An Addictive Yield from Cigarettes 

07/15/2009 12:01 am EST


Douglas Moffitt

Editor-in-Chief, Successful Personal Investing

British American Tobacco boasts a spotless record of rewarding shareholders, writes Douglas Moffitt in The IRS Report.

I am still not convinced the March FTSE low will not be tested again, though I think it is increasingly likely it will not: the real test may not come until interest and inflation rates start rising again. But Sainsbury’s (LSE: SBRY) surprise equity cash raising was another wake-up call to remind us that, until the banks start lending properly again, it is likely to be shareholders—existing or newly-recruited—who will have to put up the working capital which companies need.

So, I will not be surprised if [other companies I invest in] come round to me with the begging bowl. I hope, on the basis of the big discounts at which other rights issues are being priced, that they will offer me better terms than I can get by buying in the market now. And if the utility companies—probably carrying more debt than they are now really comfortable with—see others getting away with it, even they could be tempted to follow suit.

[Since] I have no need to needlessly raise our risk profile, I have turned to another tried and tested earner, the addictive weed. The market collapse has left yields on the major tobacco companies at almost unprecedentedly generous levels, and I can no longer resist British American Tobacco (LSE: BATS; NYSE: BTI).

It recently celebrated its centenary, but has only existed in its current stock market form as a “pure” tobacco company for some ten years. During that time it has delivered 11% compound growth in earnings per share, and even faster dividend growth as the payout ratio has been raised from 50% to 65% of net earnings. The historical yield is nearly 5%, and even if they deliver slower than average earnings growth in the immediate future, the group still ticks all my key boxes. [At Monday's London closing price of 1725 pence, the stock had a trailing yield of 4.85%—Editor.]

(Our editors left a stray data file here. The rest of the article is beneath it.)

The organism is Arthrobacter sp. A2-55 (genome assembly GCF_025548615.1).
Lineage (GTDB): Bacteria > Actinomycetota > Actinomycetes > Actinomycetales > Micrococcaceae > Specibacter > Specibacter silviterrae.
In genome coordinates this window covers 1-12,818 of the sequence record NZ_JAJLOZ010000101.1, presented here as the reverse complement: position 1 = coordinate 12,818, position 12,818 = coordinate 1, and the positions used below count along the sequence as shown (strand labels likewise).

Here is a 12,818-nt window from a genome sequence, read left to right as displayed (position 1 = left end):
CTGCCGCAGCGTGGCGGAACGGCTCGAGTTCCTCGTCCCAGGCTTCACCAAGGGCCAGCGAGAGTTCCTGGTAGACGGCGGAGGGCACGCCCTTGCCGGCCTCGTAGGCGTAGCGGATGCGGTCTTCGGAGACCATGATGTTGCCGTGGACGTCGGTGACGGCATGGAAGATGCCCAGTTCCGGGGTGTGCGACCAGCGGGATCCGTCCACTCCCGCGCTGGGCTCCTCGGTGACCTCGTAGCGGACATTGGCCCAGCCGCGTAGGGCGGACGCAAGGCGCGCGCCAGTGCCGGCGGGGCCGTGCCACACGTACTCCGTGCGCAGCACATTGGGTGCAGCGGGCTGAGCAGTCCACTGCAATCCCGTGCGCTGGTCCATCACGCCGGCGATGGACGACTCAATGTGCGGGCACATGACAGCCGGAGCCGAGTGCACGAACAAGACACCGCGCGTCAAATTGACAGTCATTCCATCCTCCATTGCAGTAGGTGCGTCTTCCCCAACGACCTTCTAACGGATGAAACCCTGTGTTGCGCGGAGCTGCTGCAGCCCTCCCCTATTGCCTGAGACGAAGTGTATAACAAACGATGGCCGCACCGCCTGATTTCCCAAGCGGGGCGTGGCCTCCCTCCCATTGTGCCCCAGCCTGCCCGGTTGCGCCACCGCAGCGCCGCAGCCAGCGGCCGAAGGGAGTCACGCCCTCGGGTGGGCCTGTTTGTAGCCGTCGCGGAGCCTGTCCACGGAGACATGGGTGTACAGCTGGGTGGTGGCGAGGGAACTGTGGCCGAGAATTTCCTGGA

BAT does have a lot of borrowings—over GBP 9 billion, compared with shareholder funds of under GBP 7 billion at end-December 2008, but the company has had no trouble in raising a further 16-billion-euro loan since and is surely low on any sensible bank’s list of potential bad risks.

Of course there are all the usual worries about health, lawsuits, government regulation and piracy, but life in the nicotine world was ever thus. The ex-dividend date is early August, and in the unlikely event that the price should dip by 10% or more between now and then, the portfolio will buy another unit.

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